Docket(s)
1:12-cv-559 (D. Idaho)
PC-ID-0009-9000.pdf | Detail
Date: 05/18/2018
Source: PACER [Public Access to Court Electronic Records]
General Documents
Complaint for Damages, and for Declaratory and Injunctive Relief [ECF# 1]
PC-ID-0009-0001.pdf | Detail
Date: 11/09/2012
Source: PACER [Public Access to Court Electronic Records]
First Amended Complaint for Damages, and for Declaratory and Injunctive Relief [ECF# 14]
PC-ID-0009-0002.pdf | Detail
Date: 01/18/2013
Source: PACER [Public Access to Court Electronic Records]
Order [ECF# 44] (2013 WL 2446480) (D. Idaho)
PC-ID-0009-0003.pdf | WESTLAW | Detail
Date: 04/19/2013
Source: PACER [Public Access to Court Electronic Records]
Memorandum Decision and Order [ECF# 54] (D. Idaho)
PC-ID-0009-0004.pdf | Detail
Date: 06/04/2013
Source: PACER [Public Access to Court Electronic Records]
Report and Recommendation [ECF# 231]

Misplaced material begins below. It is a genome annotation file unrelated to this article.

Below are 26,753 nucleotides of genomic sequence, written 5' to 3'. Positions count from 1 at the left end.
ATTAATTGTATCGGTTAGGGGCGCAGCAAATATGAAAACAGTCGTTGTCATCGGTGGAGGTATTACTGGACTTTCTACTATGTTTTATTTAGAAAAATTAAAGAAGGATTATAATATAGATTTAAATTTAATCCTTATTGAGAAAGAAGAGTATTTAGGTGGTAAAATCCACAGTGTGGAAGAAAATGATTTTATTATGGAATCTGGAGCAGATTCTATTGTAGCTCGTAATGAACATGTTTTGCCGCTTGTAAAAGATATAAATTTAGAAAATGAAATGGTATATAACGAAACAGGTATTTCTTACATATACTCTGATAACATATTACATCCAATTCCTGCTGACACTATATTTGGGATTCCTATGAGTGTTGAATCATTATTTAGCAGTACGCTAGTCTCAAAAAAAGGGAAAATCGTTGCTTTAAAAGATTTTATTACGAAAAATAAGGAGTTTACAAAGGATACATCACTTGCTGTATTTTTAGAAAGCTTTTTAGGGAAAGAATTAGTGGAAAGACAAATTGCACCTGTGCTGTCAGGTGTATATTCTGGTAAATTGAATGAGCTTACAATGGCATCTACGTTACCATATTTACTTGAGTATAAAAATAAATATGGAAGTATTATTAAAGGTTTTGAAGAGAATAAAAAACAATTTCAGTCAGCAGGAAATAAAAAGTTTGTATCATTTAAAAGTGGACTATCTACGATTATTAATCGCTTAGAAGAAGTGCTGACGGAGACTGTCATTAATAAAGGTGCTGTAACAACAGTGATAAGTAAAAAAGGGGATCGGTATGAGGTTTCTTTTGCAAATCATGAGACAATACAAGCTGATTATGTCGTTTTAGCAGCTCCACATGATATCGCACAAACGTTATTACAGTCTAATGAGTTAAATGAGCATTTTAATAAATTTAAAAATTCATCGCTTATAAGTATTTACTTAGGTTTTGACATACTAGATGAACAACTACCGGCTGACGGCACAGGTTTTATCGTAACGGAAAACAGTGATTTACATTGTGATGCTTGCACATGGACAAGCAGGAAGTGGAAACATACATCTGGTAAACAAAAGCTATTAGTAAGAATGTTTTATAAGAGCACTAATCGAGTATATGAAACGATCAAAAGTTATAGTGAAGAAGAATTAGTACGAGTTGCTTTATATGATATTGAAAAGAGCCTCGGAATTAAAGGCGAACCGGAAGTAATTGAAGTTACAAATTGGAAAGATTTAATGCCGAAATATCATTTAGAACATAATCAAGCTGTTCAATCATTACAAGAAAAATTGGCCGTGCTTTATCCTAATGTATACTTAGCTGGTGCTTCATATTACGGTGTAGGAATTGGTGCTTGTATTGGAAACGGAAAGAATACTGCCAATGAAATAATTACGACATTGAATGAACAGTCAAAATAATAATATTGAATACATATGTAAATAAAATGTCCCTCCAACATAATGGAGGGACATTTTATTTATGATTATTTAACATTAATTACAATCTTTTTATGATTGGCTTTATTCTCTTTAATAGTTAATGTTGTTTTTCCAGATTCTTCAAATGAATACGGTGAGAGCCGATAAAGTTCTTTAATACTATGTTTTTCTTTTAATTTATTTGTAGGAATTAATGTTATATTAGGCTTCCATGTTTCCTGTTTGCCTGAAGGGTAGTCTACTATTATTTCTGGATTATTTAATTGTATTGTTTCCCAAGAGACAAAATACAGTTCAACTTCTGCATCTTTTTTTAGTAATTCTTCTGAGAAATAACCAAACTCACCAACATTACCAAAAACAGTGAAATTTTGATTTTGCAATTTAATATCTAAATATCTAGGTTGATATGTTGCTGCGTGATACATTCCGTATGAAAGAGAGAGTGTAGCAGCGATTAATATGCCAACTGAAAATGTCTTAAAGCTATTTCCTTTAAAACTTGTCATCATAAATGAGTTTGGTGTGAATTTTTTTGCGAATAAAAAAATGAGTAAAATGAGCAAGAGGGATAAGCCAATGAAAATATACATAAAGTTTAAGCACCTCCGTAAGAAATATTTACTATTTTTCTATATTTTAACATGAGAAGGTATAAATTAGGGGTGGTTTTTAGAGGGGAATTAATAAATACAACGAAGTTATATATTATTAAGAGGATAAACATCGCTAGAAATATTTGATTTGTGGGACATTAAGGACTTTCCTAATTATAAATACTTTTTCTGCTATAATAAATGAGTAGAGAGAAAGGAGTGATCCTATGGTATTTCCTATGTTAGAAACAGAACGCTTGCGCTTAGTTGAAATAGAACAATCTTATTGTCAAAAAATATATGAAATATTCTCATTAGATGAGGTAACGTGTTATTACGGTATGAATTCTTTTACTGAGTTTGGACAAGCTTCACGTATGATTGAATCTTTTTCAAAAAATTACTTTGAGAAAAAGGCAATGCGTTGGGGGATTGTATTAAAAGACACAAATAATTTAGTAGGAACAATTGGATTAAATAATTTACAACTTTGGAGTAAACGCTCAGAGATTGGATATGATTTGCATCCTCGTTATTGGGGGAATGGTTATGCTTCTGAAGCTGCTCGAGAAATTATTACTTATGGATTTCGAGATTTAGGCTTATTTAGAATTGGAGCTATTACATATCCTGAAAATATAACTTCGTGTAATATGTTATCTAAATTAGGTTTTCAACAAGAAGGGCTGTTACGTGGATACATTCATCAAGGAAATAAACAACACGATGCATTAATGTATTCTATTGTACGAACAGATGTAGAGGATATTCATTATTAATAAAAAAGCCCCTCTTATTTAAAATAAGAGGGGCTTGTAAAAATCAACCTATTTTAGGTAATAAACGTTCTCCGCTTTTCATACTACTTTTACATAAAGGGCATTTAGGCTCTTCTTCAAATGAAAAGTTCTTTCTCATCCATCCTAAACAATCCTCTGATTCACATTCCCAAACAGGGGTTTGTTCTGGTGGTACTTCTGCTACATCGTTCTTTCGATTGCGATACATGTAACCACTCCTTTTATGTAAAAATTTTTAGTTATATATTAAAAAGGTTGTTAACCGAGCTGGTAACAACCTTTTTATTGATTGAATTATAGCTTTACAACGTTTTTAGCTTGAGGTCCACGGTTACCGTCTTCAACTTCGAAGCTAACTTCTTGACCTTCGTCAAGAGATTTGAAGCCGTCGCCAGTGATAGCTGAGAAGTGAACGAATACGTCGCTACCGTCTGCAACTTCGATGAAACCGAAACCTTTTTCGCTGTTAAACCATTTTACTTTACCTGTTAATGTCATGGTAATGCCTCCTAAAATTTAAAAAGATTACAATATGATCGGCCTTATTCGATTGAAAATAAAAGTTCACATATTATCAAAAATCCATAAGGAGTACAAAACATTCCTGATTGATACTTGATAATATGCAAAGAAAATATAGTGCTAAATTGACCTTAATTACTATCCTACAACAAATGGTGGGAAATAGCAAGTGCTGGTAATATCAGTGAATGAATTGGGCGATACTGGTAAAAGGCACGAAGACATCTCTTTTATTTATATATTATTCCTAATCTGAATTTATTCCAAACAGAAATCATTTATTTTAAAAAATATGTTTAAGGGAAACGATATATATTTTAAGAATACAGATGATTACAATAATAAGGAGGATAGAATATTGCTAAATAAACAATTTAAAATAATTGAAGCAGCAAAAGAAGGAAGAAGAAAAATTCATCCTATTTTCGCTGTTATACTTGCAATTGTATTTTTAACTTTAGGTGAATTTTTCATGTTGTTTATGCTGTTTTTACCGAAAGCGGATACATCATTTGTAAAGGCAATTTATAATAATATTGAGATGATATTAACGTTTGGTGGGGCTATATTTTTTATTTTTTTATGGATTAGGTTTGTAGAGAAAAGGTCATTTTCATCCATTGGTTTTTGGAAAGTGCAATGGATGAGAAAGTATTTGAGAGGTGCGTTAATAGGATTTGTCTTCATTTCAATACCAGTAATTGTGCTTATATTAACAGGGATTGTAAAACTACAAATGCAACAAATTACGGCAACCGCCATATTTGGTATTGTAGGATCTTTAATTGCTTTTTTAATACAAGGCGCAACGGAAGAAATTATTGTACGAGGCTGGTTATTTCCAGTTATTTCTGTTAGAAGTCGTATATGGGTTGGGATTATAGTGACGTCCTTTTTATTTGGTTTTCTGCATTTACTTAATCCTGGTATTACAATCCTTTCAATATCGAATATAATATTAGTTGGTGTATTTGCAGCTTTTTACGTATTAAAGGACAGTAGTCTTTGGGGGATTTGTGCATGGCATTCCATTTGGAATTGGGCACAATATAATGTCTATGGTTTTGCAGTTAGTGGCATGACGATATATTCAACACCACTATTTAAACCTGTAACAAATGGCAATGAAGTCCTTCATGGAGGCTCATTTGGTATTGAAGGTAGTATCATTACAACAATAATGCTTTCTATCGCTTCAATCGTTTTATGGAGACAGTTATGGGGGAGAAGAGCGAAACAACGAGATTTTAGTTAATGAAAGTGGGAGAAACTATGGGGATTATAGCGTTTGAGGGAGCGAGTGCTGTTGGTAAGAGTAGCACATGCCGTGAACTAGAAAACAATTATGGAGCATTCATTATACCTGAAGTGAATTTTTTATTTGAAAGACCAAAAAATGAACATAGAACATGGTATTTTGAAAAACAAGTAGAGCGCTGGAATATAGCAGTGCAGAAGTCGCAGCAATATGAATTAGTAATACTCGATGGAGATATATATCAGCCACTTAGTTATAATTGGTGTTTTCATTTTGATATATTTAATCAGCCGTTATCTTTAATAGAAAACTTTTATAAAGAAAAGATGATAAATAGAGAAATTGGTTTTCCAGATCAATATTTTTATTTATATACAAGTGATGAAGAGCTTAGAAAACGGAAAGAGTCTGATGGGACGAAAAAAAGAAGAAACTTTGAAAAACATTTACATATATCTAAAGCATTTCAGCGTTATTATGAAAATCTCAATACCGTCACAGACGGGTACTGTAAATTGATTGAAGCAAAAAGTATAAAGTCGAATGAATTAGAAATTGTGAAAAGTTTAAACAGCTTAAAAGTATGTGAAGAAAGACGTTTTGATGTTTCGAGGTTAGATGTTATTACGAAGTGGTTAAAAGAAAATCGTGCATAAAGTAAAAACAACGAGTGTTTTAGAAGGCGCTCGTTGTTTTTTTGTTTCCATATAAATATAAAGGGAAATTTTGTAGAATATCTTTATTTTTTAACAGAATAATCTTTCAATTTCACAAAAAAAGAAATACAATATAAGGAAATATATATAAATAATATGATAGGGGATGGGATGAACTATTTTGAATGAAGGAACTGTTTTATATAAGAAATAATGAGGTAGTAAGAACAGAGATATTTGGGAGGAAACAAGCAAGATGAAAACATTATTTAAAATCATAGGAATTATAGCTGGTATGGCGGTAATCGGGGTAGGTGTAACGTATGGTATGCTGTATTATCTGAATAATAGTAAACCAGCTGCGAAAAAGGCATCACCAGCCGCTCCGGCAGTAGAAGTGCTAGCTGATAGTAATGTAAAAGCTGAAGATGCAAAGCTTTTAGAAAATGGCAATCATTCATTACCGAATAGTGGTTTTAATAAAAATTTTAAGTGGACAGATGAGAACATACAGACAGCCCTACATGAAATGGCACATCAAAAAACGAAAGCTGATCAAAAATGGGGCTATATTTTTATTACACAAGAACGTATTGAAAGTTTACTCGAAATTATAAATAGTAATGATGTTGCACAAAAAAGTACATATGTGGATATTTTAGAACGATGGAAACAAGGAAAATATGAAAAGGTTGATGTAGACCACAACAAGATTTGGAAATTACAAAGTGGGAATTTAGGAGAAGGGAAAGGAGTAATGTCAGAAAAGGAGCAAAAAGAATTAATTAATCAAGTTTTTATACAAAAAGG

PC-ID-0009-0005.pdf | Detail
Date: 12/03/2015
Source: PACER [Public Access to Court Electronic Records]
Order on Report and Recommendation [ECF# 236] (2016 WL 3676116) (D. Idaho)
PC-ID-0009-0006.pdf | WESTLAW | Detail
Date: 07/07/2016
Source: PACER [Public Access to Court Electronic Records]
Memorandum Decision and Order [ECF# 260] (D. Idaho)
PC-ID-0009-0007.pdf | Detail
Date: 11/10/2016
Source: PACER [Public Access to Court Electronic Records]
Memorandum Decision and Order [ECF# 373] (2017 WL 4507244) (D. Idaho)
PC-ID-0009-0008.pdf | WESTLAW | Detail
Date: 10/06/2017
Source: PACER [Public Access to Court Electronic Records]
Judges Benson, Dee Vance (D. Utah, FISC)
PC-ID-0009-0008 | PC-ID-0009-9000
Dale, Candy W. (D. Idaho) [Magistrate]
PC-ID-0009-0005
Lodge, Edward J. (D. Idaho)
PC-ID-0009-0003 | PC-ID-0009-0004 | PC-ID-0009-0006 | PC-ID-0009-0007
Williams, Mikel H. (D. Idaho) [Magistrate]
PC-ID-0009-9000
Plaintiff's Lawyers Angstman, Thomas J. (Idaho)
PC-ID-0009-0001 | PC-ID-0009-0002 | PC-ID-0009-9000
Brown, Charles A. (Idaho)
PC-ID-0009-9000
Johnson, Wyatt Benton (Idaho)
PC-ID-0009-0002 | PC-ID-0009-9000
Shallat, Anthony (Idaho)
PC-ID-0009-9000
Smith, Nikki Rachelle (Idaho)
PC-ID-0009-0002 | PC-ID-0009-9000
Defendant's Lawyers Naylor, Jacob H. (Idaho)
PC-ID-0009-9000
Naylor, Kirtlan G. (Idaho)
PC-ID-0009-9000
Stoll, James R. (Idaho)
PC-ID-0009-9000
Struck, Daniel Patrick (Arizona)
PC-ID-0009-9000
Zoellner, Tara B. (Arizona)
PC-ID-0009-9000